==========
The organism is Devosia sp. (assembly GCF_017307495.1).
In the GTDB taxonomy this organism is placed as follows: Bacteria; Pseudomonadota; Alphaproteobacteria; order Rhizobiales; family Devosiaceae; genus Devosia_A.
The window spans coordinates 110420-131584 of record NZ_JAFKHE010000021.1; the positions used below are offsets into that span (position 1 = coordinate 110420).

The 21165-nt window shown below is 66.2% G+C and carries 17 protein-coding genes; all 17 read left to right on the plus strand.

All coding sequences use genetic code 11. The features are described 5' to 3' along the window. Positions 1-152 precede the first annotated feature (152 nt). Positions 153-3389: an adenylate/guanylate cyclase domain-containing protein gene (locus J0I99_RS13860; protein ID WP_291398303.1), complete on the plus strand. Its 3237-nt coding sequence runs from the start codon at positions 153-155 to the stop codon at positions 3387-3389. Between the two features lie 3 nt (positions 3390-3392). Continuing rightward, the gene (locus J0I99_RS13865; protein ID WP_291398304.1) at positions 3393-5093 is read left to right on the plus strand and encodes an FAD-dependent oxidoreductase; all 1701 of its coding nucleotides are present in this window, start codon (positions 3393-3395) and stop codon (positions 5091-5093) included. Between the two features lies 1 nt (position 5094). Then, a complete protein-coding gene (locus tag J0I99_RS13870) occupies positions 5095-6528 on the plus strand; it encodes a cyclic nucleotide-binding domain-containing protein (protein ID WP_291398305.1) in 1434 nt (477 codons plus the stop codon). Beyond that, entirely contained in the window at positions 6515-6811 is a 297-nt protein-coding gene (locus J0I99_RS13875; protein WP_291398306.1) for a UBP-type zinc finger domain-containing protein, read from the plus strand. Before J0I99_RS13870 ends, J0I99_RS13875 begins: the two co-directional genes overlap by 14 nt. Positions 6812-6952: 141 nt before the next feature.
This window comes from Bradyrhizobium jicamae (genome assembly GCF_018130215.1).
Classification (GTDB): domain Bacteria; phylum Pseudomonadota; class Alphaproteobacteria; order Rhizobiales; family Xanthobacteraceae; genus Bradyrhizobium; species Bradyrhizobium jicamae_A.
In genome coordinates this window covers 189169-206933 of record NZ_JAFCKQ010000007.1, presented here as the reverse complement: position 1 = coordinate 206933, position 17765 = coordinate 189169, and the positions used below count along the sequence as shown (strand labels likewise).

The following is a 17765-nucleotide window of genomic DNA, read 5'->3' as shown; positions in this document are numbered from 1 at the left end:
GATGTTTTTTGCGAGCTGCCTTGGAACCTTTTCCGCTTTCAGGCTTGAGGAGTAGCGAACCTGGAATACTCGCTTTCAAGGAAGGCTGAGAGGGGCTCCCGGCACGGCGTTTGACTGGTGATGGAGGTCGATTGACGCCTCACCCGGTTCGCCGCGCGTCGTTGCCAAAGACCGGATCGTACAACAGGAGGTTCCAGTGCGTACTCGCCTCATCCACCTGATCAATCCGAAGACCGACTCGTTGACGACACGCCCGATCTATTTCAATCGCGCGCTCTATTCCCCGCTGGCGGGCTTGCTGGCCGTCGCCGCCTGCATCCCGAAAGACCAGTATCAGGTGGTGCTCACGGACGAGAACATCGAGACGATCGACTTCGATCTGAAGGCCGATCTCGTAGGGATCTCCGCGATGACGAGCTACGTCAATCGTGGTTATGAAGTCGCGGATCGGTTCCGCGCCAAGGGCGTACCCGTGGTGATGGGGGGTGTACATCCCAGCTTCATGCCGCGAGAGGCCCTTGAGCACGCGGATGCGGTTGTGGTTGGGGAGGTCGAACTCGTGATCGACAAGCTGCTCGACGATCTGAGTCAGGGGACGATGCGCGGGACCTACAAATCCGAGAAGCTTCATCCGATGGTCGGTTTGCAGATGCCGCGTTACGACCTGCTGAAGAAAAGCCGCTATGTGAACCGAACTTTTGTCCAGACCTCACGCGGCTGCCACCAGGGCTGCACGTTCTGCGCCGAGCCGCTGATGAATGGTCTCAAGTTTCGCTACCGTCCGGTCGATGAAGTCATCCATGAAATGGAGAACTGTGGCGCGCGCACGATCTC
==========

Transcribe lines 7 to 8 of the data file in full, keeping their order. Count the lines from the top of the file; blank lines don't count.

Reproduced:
Classification (GTDB): domain Bacteria; phylum Pseudomonadota; class Alphaproteobacteria; order Rhizobiales; family Xanthobacteraceae; genus Bradyrhizobium; species Bradyrhizobium jicamae_A.
In genome coordinates this window covers 189169-206933 of record NZ_JAFCKQ010000007.1, presented here as the reverse complement: position 1 = coordinate 206933, position 17765 = coordinate 189169, and the positions used below count along the sequence as shown (strand labels likewise).